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home : news : news Tuesday, May 24, 2016

2/6/2013 Email this articlePrint this article 
Linus would be proud. The popular Peanuts cartoon character always pictured with his blankie, would delight in all the blankets members of Project Linus have made to comfort others. Karen Brix (left) and Cathy Peterson are surrounded by materials to make many more comforters. Photo by Sarah Beuthien
Comforting blankies are made with love and compassion

By Sarah Beuthien

On a bitter, cold January day, there is plenty of warmth at St. Paul United Methodist Church in Grand Mound, where volunteers gather to make warm memories and bring comfort to children through the Project Linus organization.

Project Linus began in 1995, when Parade magazine featured an article about a little girl going through treatment for leukemia. After reading the article, Karen Loucks decided to make homemade blankets for children at Denver's Rocky Mountain Hospital.

Local coordinator Karen Brix knows the importance of a blanket for a child. Brix and her husband, Kent, have four children, all of them adopted at a young age. Their daughters, who are sisters, arrived with "blankies."

"Being a quilter, when the girls came with blankies, it touched me." It was a few years later when Brix and a group in church started making blankets for a children's counseling center. While researching the Internet for patterns, Brix came across Project Linus.

After reading the mission statement (To provide love, a sense of security, warmth and comfort to children who are seriously ill, traumatized or otherwise in need through the gifts of new handmade blankets and afghans) and seeing it was all volunteer based, she knew she wanted to be involved.

Brix searched for the local chapter and found there wasn't one, and after some thought, she applied to start a new chapter.

Brix was granted a chapter in March 2004 that now covers Clinton, Scott and Jackson counties. Coming up on nine years, Brix and her volunteer "blanketeers" have handed out 8,700 blankets thus far, including 1,504 last year alone.

Blankets are taken to hospitals, shelters, funeral homes or anywhere the volunteers see a need. About 99 percent of the blankets remain local, however, when the need arises for a large number of blankets, such as hurricanes, tornadoes or large catastrophes, the local chapter rises to the occasion and ships blankets where needed.

In recent years, they have sent blankets for Hurricanes Katrina and Sandy and to Joplin, Mo., after the deadly tornadoes.

Occasionally, the blanketeers receive a thank-you note from someone who has been comforted by one of their blankies.

"I just wanted to thank you for the adorable quilt my 16-month-old daughter received while in the ER last night at Genesis East," one grateful mom wrote. "It is much appreciated - as my sweet baby girl loves to snuggle with a good blankie. What a wonderful service you are doing."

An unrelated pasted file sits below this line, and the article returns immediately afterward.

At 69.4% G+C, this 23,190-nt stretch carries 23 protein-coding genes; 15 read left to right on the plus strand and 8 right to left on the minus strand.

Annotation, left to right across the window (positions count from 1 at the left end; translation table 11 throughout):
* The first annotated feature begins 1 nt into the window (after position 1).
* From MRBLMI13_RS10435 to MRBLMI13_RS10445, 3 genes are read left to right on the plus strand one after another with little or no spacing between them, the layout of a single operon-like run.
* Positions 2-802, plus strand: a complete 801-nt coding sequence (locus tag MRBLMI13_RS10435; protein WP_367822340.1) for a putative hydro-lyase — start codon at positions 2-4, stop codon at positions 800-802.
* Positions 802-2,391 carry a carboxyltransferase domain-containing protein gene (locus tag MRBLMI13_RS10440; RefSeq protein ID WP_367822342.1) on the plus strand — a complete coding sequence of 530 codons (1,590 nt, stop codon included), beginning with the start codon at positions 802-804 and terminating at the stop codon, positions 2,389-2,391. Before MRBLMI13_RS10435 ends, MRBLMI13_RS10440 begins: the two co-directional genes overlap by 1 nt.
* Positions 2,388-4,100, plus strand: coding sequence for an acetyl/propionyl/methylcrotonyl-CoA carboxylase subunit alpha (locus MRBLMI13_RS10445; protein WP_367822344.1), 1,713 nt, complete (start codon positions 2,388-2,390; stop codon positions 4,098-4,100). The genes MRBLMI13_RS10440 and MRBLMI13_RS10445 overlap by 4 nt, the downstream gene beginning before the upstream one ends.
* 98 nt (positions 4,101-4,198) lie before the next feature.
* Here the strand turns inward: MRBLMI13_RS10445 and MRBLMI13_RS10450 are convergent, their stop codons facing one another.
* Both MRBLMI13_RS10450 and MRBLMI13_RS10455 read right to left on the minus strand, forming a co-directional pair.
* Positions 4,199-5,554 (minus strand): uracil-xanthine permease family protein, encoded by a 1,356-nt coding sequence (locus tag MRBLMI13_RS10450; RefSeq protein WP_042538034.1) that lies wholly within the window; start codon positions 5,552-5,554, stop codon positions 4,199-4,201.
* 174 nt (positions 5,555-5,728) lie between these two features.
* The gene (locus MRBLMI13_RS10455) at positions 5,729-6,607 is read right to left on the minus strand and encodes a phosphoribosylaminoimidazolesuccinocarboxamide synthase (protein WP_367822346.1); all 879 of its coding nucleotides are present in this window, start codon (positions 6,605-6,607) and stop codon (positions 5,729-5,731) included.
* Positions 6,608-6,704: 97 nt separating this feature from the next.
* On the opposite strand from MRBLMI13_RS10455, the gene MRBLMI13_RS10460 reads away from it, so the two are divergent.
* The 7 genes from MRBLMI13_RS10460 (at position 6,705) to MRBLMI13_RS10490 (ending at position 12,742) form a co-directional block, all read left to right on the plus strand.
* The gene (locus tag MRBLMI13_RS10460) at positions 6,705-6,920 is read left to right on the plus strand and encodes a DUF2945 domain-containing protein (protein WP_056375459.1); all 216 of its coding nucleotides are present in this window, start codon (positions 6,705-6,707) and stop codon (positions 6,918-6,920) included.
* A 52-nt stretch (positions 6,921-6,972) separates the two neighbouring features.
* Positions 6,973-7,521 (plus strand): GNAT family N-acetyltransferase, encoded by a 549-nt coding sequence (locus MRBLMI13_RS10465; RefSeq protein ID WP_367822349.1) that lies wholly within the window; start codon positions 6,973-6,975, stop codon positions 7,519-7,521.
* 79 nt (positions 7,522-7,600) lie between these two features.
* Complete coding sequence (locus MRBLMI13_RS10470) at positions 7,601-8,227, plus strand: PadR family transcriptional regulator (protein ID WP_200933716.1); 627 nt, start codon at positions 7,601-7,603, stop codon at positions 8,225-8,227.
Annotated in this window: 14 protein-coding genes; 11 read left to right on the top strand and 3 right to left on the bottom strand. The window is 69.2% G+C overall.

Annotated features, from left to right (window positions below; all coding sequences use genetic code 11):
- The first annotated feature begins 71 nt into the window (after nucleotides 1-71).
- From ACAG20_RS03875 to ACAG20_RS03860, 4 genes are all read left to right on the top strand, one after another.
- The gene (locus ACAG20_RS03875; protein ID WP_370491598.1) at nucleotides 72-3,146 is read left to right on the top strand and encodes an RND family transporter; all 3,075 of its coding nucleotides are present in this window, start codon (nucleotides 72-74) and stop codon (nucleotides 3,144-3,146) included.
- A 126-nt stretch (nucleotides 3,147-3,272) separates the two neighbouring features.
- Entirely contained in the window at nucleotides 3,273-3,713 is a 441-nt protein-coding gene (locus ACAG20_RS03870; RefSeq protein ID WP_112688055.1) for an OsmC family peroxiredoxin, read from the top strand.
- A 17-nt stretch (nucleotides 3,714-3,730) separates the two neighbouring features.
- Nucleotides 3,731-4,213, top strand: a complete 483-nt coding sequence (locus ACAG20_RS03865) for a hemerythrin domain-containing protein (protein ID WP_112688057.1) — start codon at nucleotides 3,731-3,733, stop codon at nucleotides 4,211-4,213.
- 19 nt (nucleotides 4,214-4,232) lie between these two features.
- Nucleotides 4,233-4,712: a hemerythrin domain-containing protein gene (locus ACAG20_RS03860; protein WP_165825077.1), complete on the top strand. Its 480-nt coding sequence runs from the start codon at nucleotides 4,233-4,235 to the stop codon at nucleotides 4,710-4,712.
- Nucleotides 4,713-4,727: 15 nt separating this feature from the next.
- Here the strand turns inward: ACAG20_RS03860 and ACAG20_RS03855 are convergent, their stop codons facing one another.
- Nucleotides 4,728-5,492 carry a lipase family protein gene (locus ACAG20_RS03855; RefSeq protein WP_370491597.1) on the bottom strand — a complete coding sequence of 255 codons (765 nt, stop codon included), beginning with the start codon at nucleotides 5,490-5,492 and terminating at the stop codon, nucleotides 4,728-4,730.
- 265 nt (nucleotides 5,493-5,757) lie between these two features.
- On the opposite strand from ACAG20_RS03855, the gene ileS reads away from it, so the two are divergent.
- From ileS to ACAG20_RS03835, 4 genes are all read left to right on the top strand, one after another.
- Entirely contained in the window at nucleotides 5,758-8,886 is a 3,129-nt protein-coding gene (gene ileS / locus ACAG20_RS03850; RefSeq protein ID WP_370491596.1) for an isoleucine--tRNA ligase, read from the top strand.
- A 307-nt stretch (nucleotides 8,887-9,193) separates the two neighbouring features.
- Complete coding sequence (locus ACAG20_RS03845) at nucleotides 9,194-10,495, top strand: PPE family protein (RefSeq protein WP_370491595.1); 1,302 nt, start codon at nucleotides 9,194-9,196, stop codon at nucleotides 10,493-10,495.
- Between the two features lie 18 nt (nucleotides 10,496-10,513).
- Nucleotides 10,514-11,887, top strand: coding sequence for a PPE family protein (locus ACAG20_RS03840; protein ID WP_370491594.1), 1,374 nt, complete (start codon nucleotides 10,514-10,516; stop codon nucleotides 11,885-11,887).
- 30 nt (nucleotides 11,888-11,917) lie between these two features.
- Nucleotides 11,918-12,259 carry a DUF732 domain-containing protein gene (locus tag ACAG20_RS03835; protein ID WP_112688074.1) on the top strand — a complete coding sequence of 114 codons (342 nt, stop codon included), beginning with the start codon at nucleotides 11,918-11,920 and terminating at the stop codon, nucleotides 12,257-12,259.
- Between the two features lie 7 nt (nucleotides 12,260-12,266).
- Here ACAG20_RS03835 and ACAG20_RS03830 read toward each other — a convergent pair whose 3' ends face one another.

Brix's chapter holds workdays once a month in Clinton and Scott counties, meeting at Expressions in Threads quilt shop in LeClaire and at St. Paul's in Grand Mound. The church is so fond of the work being done, a room is designated for storing material.

Workdays serve many purposes, Brix is quick to point out. The group can be therapeutic, discussing local events and getting up to date on recent activities and happenings while sharing patterns, ideas and even turning out a few blankets. Most of the sewing of the blankets is done on volunteer blanketeers' own time. They can work at their own pace and skill level.

Some blanketeers prefer to do only the tops of the quilts while others only crochet the edges of fleece, but all play an important role in turning out a one-of-a kind, handmade product for a child in need.

Volunteer blanketeers are the most important aspect of the process and always are needed; several hundred blanket tops are waiting to be finished, as are stacks of material to start from the beginning.

If hands-on doesn't appeal to a person, she or he also can help by donating fabric or yarn or making a monetary donation.

Brix also applies for grants and relies on donations to keep the sewing machines and busy hands working.

Future workdays will be held Feb. 16, March 16, April 6, May 18 and June 15 in LeClaire, beginning at 11:30 a.m.

Grand Mound will meet Feb. 17, March 17, April 7, May 19 and June 16, beginning at 1 p.m.

Occasionally workdays also are held at Heartland Cottons quilt shop in DeWitt.

For more information, readers may contact Brix at 563-320-4466 or visit the Project Linus website at www.project linus.com.

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